• 75th percentile: $53,000
  • 90th percentile: $67,000

An additional 2,486 HVAC professionals gave Payscale (Feb. 2017) their hourly salaries, resulting in the following percentiles:

  • 10th percentile: $13.00/hr.
  • 25th percentile: $15.00/hr.
  • 50th percentile (median): $18.00/hr.
  • 75th percentile: $24.00/hr.
  • 90th percentile: $29.00/hr.

The BLS (May 2015) reported that HVAC workers in Ohio made slightly less than the national average:

Ohio (10,740 HVAC workers): $45,190 average annual salary

  • 10th percentile: $27,690
  • 25th percentile: $35,020
  • 50th percentile (median): $44,150
  • 75th percentile: $54,560
  • 90th percentile: $63,360

Put into hourly figures, these became:

Ohio: $21.72/hr. avg.

  • 10th percentile: $13.31/hr.
  • 25th percentile: $16.83/hr.
  • 50th percentile (median): $/21.23hr.
  • 75th percentile: $26.23/hr.
  • 90th percentile: $30.46/hr.

Another source, Indeed (Feb. 2017), stated that HVAC workers in Columbus, OH made $21.57 per hour on average, roughly on par with the national figure. Also, Salary.com (Feb. 2017) found that among 21 OH cities, Columbus paid the fourth highest wages for HVAC mechanics at an average of $40,708 annually.

Before examining the more granular regional data, it’s important to note that HVAC professionals in OH enjoy a more affordable cost of living than in most other US states. By illustration, the Missouri Economic Research and Information Center (MERIC 2017) reported that OH was the 19th most affordable state in the country, enjoying particular savings in housing and utilities. Please keep this in mind while evaluating the following regional salaries.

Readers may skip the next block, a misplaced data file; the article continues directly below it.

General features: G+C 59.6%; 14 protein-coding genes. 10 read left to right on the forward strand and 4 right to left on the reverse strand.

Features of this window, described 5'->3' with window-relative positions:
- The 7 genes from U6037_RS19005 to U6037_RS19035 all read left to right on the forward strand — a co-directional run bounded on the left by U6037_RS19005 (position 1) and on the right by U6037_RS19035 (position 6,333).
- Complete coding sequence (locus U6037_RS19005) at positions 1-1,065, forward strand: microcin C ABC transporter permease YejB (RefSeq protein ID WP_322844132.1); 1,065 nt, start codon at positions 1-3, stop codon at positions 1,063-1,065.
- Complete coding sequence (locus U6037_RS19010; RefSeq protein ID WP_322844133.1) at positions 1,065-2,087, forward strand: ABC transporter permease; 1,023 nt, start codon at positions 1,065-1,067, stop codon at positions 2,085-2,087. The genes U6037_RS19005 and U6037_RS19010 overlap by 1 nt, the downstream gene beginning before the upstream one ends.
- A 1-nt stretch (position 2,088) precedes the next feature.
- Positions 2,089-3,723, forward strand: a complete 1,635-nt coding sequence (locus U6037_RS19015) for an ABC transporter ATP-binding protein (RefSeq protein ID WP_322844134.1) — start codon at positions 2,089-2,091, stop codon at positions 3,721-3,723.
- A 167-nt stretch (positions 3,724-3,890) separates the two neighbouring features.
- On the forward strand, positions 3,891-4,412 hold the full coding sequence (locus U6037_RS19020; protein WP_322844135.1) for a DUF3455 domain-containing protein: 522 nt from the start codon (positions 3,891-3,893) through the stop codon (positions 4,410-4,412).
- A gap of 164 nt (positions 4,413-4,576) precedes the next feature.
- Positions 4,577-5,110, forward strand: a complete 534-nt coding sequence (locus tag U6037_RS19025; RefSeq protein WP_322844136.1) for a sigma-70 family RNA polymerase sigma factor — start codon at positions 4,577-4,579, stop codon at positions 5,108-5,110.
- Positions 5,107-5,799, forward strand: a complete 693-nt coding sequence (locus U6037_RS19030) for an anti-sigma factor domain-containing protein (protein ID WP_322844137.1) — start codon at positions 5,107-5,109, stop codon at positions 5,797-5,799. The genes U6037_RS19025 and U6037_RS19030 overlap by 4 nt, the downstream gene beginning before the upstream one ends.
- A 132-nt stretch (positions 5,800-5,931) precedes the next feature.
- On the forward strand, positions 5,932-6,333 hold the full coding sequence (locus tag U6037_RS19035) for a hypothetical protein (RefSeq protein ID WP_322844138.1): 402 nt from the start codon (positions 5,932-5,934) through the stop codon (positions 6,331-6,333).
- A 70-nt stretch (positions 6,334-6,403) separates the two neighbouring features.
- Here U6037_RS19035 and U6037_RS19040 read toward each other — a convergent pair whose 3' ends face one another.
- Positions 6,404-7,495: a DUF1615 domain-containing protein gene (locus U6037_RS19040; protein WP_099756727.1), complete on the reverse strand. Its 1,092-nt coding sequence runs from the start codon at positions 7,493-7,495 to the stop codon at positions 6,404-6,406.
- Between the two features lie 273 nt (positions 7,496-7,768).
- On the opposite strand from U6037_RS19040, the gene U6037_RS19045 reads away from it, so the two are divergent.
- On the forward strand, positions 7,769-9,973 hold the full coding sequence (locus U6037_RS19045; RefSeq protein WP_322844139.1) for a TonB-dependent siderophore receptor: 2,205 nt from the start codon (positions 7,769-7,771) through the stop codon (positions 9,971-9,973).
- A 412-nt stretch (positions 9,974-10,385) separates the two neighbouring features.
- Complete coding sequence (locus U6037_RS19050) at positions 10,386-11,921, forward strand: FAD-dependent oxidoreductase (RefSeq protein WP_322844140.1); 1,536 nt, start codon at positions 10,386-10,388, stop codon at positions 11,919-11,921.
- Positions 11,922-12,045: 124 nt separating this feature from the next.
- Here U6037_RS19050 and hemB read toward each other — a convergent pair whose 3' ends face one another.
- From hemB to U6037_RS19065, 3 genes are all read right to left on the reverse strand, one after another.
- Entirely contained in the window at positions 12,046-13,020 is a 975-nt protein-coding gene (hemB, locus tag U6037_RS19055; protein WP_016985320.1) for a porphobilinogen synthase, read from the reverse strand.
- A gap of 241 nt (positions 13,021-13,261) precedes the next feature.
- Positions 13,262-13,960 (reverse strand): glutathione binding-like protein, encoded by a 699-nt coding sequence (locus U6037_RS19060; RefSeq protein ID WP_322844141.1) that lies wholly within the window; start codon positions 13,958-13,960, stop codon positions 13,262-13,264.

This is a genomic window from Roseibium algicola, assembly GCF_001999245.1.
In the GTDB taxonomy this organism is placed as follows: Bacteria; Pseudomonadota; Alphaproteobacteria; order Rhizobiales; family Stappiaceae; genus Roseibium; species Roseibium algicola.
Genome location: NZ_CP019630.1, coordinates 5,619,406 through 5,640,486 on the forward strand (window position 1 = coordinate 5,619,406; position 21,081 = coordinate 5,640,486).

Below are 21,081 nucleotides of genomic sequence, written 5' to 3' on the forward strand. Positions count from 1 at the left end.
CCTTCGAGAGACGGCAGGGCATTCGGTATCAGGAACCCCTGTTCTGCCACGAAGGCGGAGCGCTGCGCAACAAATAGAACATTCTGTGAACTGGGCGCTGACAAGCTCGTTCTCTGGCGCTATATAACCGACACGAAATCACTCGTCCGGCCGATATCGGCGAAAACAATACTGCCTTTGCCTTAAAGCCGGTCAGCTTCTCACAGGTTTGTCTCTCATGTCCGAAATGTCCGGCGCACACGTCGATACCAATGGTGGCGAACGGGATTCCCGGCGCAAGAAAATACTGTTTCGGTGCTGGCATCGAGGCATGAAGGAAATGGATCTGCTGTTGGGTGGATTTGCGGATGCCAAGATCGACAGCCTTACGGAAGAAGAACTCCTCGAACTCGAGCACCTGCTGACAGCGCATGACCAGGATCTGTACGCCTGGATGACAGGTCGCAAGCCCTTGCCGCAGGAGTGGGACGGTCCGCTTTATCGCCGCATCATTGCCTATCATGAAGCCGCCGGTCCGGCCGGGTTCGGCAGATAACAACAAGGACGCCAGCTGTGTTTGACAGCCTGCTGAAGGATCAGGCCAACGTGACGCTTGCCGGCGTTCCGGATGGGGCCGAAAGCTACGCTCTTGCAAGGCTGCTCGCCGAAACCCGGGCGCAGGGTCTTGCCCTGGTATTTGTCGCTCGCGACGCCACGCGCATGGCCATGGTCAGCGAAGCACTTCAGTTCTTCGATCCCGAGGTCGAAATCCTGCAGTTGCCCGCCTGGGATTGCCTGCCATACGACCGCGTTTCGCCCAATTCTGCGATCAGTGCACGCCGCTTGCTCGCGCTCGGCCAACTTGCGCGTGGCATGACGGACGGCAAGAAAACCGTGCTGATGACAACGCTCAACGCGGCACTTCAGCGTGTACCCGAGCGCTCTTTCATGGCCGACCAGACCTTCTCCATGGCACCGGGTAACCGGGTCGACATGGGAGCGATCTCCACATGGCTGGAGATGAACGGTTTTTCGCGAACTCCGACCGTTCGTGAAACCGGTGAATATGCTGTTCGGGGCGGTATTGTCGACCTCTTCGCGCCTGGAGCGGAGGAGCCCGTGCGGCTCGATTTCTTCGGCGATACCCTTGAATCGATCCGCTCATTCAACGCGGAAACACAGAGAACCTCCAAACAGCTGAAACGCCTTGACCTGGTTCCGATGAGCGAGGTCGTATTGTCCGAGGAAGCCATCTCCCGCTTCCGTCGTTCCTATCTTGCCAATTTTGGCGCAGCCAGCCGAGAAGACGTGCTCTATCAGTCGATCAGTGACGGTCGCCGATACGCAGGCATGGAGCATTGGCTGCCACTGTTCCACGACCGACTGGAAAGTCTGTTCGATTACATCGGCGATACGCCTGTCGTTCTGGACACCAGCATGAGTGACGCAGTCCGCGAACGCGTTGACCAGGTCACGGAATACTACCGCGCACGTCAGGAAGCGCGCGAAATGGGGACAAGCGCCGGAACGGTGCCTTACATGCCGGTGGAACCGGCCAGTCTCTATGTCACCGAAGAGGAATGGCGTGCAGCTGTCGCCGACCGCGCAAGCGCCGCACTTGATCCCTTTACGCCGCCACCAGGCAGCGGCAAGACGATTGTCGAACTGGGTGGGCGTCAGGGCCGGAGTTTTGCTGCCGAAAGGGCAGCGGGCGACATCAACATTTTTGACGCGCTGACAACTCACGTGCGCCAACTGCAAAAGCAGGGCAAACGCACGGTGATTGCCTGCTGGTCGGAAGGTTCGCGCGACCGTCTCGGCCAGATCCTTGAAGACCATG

The BLS (May 2015) designated seven regions within 100 miles of Columbus, OH. Here were the average annual salaries, numbers of HVAC mechanics and installers employed, and wage percentiles among those areas:

Cincinnati, OH-KY-IN (2,000 employed): $49,750 avg.

  • 10th percentile: $32,080
  • 25th percentile: $39,510
  • 50th percentile (median): $50,470
  • 75th percentile: $59,680
  • 90th percentile: $67,540

Columbus, OH (1,670 employed): $46,370 avg.

  • 10th percentile: $28,910
  • 25th percentile: $36,000
  • 50th percentile (median): $45,220
  • 75th percentile: $56,330
  • 90th percentile: $66,480

Dayton, OH (940 employed): $42,370 avg.

  • 10th percentile: $22,430
  • 25th percentile: $33,360
  • 50th percentile (median): $43,730
  • 75th percentile: $49,680
  • 90th percentile: $60,370

Lima, OH (230 employed): $39,900 avg.

  • 10th percentile: $27,910
  • 25th percentile: $33,330
  • 50th percentile (median): $39,020
  • 75th percentile: $46,740
  • 90th percentile: $52,020

Mansfield, OH (120 employed): $41,410 avg.

  • 10th percentile: $31,490
  • 25th percentile: $34,220
  • 50th percentile (median): $38,350
  • 75th percentile: $47,230
  • 90th percentile: $59,050

Springfield, OH (70 employed): $44,040 avg.

  • 10th percentile: $34,060
  • 25th percentile: $37,620
  • 50th percentile (median): $43,010
  • 75th percentile: $48,420
  • 90th percentile: $58,500

Southern Ohio Nonmetropolitan Area: no data available

Accredited HVAC Programs in Columbus, OH